And here’s the modified XAML showing the Checkbox now bound to the new property and the DataGrid’s first column bound to the same value using the DataContext.


Because the DataGridTextColumn is not part of the visual tree I don’t believe there is any way to perform direct element bindings.

If someone figures this out, drop me a note.

Data Visualization in WPF using Graph#

I’m currently working on a prototype for my current project to visualize a set of data in a way that can give a user a quick overview of the relationships between objects within a “project”.

In the product I work on there is a lot of inter-related data that users are exposed, but it is still fairly difficult for users to get the “big picture” rather quickly. Instead they currently rely on a set of reports and data dumps to help them visualize the data.

I thought I would generalize this a bit (names removed to protect the innocent) and showcase a use of a great open source library – Graph# – for visualizing data. Nothing fancy, but I believe showing the data in an additional view, will enable someone to better understand the relationships between the items at a glance.

First some background is in order. For the purposes of my project I have a pseudo-hierarchical set of items that can be linked to one another. So our model can have both hierarchical relationships as well as associative relationships.


Demo Background

To make this a bit more concrete I will use an example right out of software development. We will have a software “project” we are working on with the following item types:

  • Project – deliverable that “contains“ features.
  • Feature – a feature “contains” tasks. A feature may also have a document associated with it.
  • Task – a task is the low level unit of work being done. A task may also have issues “associated” with it.
  • Issue – a problem or defect found in a task. A single issue can pertain to multiple tasks.
  • Document – a textual description of something. Can be associated to a task.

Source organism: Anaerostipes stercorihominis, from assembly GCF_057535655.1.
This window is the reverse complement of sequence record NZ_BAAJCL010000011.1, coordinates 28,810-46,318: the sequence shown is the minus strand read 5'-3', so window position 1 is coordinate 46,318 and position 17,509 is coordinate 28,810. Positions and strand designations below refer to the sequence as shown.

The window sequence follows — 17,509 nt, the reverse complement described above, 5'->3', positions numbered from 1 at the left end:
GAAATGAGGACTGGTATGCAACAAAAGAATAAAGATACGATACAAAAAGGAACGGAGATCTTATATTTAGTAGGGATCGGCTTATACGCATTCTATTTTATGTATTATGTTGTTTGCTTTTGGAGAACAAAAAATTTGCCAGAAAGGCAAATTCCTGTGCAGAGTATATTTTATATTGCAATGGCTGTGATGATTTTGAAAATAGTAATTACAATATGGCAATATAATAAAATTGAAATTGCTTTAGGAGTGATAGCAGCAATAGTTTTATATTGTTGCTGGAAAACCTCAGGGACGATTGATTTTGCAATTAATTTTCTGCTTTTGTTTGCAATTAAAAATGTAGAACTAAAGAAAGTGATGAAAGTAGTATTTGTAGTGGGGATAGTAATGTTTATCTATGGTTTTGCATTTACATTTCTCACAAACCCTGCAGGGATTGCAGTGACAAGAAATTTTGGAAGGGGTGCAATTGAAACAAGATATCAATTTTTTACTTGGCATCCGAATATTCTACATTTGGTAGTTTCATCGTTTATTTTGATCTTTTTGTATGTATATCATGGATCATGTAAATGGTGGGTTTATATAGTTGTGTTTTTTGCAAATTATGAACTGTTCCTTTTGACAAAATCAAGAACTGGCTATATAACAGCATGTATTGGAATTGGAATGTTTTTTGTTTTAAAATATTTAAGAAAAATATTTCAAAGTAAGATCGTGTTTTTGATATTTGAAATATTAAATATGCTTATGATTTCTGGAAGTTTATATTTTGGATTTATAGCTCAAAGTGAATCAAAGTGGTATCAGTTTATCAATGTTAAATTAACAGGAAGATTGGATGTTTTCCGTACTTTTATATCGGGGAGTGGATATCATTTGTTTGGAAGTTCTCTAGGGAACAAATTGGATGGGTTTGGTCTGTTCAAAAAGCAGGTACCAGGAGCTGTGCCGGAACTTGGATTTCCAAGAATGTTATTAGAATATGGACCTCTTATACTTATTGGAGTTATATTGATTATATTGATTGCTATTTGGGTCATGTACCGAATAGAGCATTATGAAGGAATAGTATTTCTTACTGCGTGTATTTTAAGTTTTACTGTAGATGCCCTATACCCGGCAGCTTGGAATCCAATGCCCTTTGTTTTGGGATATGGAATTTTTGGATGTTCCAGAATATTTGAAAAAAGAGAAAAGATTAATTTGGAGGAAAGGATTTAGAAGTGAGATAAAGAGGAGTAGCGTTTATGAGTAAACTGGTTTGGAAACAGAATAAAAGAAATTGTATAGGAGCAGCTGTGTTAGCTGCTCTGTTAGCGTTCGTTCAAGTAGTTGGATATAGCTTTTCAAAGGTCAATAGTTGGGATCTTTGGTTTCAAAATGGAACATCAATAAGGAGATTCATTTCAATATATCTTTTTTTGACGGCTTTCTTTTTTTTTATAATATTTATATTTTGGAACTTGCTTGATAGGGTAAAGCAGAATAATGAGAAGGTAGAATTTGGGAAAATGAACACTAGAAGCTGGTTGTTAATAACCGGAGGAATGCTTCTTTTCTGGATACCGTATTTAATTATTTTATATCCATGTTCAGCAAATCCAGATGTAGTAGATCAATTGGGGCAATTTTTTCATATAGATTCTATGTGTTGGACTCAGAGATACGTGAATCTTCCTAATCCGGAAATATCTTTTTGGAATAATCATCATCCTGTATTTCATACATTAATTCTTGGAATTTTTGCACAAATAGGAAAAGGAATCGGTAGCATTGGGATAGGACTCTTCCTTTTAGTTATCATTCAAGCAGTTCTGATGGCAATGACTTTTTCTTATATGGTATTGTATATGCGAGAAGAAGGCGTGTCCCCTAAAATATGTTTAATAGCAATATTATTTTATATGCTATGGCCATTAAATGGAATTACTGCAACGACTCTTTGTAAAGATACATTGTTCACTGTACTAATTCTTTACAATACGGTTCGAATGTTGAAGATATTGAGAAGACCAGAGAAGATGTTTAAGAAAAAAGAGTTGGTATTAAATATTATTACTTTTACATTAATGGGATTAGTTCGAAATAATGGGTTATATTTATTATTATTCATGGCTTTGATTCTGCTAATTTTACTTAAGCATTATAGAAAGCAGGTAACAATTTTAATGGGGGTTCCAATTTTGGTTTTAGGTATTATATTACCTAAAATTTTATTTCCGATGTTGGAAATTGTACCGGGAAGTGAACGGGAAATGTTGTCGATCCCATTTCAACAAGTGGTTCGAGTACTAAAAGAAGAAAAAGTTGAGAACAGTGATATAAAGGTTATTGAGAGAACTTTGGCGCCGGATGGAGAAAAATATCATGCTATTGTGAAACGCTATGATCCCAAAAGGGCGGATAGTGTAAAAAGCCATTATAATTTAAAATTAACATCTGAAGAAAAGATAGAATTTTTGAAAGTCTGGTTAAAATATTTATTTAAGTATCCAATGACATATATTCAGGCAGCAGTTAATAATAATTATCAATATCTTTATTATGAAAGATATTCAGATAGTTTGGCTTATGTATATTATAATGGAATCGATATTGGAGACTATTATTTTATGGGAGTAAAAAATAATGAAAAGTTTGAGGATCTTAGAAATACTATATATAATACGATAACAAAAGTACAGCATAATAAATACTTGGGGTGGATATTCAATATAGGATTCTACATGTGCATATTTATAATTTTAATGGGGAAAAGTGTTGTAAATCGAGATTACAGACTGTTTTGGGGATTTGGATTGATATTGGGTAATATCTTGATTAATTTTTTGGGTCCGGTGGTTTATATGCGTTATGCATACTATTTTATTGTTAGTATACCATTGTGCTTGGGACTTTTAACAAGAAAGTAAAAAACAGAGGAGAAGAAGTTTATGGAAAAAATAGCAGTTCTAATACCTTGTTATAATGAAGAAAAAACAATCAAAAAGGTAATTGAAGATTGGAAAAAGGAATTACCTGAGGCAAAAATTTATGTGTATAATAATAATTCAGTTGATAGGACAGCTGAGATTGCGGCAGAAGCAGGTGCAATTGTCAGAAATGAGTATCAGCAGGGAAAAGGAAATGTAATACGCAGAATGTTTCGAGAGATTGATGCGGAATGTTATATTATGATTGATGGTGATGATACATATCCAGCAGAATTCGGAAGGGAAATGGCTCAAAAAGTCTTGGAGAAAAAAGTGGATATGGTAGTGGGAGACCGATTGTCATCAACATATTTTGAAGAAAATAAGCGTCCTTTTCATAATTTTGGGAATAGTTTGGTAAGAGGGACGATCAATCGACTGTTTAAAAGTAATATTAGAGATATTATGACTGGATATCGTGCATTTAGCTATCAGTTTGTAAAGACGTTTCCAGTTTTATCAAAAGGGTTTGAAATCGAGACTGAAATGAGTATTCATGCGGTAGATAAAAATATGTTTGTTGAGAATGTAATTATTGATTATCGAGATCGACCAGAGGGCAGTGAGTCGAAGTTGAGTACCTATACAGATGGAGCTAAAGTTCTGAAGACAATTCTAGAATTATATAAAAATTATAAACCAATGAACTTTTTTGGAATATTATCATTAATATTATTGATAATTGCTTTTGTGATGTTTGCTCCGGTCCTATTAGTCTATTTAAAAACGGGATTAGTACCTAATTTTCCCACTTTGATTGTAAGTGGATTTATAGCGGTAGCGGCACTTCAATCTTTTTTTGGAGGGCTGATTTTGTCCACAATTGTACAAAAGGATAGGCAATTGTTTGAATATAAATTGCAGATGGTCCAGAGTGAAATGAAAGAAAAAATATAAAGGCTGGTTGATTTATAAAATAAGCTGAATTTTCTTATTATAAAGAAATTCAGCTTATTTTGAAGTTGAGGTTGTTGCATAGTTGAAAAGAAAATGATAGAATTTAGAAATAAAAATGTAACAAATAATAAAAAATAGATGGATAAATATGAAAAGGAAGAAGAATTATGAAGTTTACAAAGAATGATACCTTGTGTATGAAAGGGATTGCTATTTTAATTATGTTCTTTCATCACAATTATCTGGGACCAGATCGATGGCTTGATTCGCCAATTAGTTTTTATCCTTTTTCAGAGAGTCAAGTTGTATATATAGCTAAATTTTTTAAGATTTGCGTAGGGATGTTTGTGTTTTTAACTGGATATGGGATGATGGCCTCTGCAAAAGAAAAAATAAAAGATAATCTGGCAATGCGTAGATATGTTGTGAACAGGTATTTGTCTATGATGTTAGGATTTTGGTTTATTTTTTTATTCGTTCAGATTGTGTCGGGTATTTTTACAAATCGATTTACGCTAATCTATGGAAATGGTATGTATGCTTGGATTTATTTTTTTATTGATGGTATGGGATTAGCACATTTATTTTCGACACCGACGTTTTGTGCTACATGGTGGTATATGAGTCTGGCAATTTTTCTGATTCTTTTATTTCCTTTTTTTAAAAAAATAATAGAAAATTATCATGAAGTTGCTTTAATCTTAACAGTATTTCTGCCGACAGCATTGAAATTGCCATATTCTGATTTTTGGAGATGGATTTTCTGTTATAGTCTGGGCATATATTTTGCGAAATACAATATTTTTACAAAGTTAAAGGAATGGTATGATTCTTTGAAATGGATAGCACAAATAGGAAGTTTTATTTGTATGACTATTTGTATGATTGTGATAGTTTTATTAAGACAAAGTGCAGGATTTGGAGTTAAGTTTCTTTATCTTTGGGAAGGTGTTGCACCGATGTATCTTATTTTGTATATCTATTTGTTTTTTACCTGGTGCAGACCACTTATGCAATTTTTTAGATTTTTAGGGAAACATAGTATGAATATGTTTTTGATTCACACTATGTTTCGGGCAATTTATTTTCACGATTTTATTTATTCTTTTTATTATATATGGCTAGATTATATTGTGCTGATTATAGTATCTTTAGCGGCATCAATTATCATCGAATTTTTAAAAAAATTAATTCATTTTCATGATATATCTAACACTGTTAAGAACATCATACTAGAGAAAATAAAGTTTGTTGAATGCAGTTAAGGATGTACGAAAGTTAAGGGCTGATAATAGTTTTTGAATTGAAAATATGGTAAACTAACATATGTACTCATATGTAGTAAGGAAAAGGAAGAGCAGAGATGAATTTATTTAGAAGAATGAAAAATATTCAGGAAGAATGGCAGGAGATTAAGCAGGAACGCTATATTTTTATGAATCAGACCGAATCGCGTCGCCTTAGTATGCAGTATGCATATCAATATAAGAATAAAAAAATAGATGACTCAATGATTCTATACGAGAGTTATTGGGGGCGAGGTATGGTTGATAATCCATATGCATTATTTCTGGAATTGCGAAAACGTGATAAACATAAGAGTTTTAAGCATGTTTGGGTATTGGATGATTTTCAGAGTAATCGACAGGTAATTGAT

The design is fairly straight forward in that I’ve defined a few abstract classes that represent a “Model” and “ProjectItem”. Deriving from these I’ve created classes for each of the above item types we will support.

    The GraphViewFactory component is the bridge between the”Model” implementation and the objects the graph needs. It will walk the model and flatten it, producing a set of vertices and links to add to the graph.

    From there the graph control is used to layout and render the graph. The demo application has a few tweakable items available in the UI, such as the Layout algorithm. Additionally you can drill down into a node to get a rendering of that node, it’s sub-tree and it’s immediate parent (to go back up the tree).

    Incidentally, the data is loaded from an XML file – SampleData.xml. This was my first attempt at using LINQ to XML.


    The Finished Product


    While not awe inspiring perhaps, it does showcase the ease with which normal data can be visualized in a different way. The project I am working on actually has spiffy icons, tooltips and details panels for each item with the graph.

    Some of the interesting ways we are considering using visualization

    • Give users the ability to see “covered” items.
      • For instance, in our demo we could visualize the number of issues being generated and easily see which items were getting a lot of defects, or see which items do/don’t have enough “Documentation”
    • The ability to see transitive links. Currently systems are fairly good at showing you a relationship between an item and other items in a many to many relationship. With visualization we can take them to the next level by seeing the connections of the connections of…

    Screenshot #1


    Screenshot #2


    Download the source for the demo here

    Digg This